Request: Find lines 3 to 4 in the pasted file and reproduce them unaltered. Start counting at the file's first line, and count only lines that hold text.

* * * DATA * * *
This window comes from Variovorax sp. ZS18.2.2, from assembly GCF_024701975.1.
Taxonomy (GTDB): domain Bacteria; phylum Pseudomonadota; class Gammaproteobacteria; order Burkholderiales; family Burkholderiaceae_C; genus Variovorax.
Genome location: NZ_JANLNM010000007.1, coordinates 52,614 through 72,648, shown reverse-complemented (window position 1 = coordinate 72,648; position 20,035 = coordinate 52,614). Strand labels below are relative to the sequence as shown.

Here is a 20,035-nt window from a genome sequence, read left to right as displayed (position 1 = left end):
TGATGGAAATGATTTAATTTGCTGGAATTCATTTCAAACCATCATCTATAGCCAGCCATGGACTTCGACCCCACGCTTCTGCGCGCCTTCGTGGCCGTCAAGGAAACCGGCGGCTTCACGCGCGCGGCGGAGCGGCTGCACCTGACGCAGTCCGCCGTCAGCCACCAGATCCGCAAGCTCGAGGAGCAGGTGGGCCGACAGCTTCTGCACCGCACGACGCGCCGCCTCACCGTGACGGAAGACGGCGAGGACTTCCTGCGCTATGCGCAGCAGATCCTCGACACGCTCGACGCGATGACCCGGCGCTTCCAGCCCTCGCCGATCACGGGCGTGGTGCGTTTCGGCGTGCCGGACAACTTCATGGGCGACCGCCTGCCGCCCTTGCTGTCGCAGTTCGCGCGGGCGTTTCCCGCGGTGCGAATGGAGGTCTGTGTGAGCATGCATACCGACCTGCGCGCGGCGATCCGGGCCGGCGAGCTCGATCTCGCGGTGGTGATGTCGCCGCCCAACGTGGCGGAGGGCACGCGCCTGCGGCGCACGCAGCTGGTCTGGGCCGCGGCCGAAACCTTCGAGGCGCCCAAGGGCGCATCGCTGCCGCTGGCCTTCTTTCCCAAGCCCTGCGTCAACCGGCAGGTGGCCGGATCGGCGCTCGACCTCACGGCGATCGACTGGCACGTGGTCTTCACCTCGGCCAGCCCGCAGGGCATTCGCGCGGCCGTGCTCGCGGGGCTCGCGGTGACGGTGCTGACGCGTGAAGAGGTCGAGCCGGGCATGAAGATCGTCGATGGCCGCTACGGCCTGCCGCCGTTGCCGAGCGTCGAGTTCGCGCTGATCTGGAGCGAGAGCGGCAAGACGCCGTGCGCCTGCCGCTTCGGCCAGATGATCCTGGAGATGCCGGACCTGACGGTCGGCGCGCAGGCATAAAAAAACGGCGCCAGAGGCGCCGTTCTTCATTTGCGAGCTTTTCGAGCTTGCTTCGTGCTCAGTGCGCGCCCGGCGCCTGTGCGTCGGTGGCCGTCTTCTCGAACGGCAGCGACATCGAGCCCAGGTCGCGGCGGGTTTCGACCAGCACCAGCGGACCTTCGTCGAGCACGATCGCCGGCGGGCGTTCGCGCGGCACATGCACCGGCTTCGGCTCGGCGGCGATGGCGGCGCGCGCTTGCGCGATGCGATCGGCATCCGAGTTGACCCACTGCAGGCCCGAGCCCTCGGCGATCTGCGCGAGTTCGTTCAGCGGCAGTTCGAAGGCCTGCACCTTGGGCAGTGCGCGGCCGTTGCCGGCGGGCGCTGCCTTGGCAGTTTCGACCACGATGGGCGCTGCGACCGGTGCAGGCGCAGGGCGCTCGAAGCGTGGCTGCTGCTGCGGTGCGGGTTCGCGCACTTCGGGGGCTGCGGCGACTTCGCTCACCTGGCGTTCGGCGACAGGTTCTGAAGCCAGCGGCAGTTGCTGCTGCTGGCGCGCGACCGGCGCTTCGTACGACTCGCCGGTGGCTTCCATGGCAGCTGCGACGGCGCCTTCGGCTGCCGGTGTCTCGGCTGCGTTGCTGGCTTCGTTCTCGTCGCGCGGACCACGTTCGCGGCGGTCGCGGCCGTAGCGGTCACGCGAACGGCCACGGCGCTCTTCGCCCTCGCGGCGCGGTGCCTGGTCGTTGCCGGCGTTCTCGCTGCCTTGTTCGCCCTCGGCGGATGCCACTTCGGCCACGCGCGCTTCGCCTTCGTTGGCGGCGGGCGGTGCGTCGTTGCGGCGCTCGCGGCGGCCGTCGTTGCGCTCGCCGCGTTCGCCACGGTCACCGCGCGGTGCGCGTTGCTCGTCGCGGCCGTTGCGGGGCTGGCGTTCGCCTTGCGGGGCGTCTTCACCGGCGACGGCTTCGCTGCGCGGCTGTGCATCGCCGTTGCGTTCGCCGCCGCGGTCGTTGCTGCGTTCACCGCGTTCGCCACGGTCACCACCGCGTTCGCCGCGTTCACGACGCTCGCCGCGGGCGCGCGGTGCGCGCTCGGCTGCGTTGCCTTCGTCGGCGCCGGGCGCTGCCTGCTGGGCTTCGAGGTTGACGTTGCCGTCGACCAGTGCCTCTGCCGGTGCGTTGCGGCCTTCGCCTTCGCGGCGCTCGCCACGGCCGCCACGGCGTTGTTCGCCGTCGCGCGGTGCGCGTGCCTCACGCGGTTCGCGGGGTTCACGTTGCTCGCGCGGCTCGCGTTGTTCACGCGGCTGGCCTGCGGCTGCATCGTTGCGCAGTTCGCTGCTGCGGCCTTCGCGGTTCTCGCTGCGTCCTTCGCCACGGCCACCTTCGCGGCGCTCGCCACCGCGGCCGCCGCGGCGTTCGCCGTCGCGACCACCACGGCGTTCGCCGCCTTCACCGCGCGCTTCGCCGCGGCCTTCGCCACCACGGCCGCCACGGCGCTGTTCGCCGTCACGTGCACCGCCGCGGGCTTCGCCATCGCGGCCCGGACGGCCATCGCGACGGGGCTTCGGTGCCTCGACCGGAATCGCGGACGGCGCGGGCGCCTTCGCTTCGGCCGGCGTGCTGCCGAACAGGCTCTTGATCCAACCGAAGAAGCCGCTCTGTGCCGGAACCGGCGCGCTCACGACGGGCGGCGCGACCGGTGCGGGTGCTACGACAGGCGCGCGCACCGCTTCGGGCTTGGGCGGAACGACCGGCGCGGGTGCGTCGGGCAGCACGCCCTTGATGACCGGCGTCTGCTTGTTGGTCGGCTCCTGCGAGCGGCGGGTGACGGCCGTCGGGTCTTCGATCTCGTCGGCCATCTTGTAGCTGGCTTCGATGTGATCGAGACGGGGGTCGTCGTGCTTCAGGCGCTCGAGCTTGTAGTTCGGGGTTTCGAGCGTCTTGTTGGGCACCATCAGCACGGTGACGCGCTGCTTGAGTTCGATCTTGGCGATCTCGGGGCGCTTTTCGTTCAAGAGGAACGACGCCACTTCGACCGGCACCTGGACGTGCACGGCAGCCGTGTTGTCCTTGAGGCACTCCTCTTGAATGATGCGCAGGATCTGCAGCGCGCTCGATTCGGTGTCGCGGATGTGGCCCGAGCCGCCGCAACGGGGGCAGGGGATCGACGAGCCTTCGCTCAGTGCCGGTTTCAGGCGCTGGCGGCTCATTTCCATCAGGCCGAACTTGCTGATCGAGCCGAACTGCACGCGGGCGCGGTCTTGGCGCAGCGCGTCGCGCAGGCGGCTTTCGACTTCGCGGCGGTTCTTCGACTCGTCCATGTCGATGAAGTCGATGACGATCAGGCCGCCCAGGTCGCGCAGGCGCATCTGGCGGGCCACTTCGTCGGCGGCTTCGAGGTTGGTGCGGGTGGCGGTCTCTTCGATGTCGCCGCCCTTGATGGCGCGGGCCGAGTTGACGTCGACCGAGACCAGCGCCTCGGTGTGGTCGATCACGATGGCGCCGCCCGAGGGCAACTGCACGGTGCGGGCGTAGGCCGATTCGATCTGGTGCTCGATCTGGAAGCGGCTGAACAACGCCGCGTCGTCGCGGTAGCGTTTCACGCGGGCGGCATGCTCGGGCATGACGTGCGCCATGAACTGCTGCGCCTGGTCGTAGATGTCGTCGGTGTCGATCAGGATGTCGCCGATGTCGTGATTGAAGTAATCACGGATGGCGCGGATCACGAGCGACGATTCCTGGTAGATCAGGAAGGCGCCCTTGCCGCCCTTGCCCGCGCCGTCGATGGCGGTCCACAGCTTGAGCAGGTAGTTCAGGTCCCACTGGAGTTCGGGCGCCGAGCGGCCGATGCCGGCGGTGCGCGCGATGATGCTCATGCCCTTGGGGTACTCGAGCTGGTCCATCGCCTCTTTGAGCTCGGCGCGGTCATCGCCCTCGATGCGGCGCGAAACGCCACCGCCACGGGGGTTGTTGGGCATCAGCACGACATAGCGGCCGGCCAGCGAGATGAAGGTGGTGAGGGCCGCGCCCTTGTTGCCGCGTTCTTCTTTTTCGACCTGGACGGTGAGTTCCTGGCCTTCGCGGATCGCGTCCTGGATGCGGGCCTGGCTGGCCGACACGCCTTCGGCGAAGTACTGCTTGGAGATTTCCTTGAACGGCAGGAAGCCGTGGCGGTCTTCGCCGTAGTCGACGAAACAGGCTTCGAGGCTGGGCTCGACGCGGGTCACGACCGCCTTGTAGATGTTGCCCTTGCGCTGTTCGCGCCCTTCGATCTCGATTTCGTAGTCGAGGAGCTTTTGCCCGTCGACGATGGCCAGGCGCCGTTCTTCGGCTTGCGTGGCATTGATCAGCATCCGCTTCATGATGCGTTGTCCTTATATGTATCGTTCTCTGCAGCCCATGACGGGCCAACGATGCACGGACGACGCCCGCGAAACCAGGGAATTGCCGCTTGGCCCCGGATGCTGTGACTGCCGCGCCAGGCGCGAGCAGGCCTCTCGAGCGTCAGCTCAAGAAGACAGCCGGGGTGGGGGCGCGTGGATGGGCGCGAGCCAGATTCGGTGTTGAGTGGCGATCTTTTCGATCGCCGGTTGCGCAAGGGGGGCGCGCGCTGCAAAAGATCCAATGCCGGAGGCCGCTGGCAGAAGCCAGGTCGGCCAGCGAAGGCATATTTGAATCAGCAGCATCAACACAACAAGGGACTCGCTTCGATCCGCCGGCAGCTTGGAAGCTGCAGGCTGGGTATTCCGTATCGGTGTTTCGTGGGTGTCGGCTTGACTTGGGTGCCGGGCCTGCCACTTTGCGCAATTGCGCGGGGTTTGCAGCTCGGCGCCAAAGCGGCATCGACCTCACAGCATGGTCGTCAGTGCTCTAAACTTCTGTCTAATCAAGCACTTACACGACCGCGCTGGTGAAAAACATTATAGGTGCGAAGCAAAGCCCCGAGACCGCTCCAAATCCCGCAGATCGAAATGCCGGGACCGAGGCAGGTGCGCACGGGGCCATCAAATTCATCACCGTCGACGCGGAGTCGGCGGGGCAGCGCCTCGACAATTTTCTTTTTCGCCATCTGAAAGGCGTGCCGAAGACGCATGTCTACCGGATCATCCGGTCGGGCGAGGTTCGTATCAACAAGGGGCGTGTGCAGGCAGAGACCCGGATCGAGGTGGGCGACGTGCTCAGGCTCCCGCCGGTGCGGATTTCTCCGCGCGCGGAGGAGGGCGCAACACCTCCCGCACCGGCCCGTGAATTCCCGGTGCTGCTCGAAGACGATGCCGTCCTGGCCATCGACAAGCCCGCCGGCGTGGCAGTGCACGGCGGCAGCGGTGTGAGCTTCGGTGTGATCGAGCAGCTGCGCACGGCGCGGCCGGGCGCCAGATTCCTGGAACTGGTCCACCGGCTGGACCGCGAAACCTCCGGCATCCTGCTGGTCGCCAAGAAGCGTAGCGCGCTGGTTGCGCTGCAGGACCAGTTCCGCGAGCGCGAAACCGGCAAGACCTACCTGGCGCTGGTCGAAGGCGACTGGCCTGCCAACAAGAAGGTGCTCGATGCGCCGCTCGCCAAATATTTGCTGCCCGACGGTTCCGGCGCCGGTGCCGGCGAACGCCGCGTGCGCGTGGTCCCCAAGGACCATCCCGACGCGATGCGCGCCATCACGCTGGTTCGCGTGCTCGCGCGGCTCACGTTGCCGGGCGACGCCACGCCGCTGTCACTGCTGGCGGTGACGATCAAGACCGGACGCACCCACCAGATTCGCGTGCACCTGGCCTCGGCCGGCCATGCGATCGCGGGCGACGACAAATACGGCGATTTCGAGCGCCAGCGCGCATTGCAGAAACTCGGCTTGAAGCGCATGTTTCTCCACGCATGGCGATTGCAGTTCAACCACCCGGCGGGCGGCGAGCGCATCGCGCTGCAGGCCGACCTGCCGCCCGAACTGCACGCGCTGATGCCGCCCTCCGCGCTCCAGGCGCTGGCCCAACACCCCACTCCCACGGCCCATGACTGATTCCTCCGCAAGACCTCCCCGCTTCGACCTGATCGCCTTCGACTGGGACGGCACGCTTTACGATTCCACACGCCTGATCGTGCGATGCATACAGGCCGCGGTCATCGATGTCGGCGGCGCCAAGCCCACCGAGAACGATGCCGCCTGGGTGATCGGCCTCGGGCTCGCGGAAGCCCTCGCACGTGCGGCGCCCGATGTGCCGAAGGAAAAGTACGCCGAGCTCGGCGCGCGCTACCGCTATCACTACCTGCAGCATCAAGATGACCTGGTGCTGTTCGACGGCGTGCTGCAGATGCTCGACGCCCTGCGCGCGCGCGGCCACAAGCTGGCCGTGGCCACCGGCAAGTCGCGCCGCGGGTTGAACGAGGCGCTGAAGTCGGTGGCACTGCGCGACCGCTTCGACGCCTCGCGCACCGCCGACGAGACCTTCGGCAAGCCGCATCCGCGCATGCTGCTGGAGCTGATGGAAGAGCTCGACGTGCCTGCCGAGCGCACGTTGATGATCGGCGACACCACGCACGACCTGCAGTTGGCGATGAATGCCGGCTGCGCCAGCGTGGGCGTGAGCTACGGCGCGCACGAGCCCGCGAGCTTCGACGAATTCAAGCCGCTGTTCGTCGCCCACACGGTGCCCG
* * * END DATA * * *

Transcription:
Genome location: NZ_JANLNM010000007.1, coordinates 52,614 through 72,648, shown reverse-complemented (window position 1 = coordinate 72,648; position 20,035 = coordinate 52,614). Strand labels below are relative to the sequence as shown.

Here is a 20,035-nt window from a genome sequence, read left to right as displayed (position 1 = left end):